[LMB] OT: Genetics & Culture
baur at chello.at
Fri Nov 17 05:29:51 GMT 2017
humans are not the only ones who lost the ability to synthesize vitamin C -
guinea pigs for example are another species this happend to
and since many apes also have the same problem with vitamin C as humans, this
must have happened pretty early in the evolution to h. sap.
> Matthew George <matt.msg at gmail.com> hat am 17. November 2017 um 00:22
> No, the reason humans need dietary vitamin C is that for some unknown
> reason our distant ancestors lost the enzymatic pathway to synthesize it.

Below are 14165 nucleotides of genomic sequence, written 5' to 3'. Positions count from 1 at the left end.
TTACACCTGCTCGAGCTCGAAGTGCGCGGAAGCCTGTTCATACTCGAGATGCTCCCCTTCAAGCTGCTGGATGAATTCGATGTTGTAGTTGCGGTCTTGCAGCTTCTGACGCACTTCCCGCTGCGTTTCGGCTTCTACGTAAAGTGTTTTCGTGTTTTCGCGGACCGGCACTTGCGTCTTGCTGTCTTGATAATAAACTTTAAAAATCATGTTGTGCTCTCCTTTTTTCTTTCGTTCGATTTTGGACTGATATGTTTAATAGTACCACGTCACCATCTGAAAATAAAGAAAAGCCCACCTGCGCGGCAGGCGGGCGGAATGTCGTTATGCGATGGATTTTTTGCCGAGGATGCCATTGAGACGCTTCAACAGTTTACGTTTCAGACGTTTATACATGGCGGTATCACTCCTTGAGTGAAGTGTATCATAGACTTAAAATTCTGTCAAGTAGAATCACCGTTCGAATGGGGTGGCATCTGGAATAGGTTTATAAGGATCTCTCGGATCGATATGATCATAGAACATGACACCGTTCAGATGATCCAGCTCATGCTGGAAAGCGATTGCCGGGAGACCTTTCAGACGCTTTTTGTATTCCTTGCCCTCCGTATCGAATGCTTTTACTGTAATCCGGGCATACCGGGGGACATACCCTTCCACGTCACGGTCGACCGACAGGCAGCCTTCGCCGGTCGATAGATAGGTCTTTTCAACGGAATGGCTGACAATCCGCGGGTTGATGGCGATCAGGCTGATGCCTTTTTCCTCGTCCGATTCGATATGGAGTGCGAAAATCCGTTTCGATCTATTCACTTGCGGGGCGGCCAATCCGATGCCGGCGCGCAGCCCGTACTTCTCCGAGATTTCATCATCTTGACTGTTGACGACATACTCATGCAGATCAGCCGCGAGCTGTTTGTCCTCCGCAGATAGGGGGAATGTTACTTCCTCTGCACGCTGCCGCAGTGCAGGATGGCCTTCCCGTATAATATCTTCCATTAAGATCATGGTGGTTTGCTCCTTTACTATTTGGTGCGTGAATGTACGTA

> Other mammals can make it - indeed, one reason Native Americans in the far
> north didn't get scurvy is that they ate certain organs, or all their
> raw. I vaguely recall one ethnologist discussing how after hunting a moose
> and butchering it for cooking and preservation, (I think) the adrenal
> glands were carefully cubed and distributed raw to everyone in the tribe.
> We survived despite losing the ability to make this essential nutrient
> because our early diets were rich in it. But as far as anyone can
> determine, there's no benefit to having lost it. Unlike the caecum or the
> vomeronasal organ, say. (We technically still have a vestigal,
> nonfunctional version of both.)
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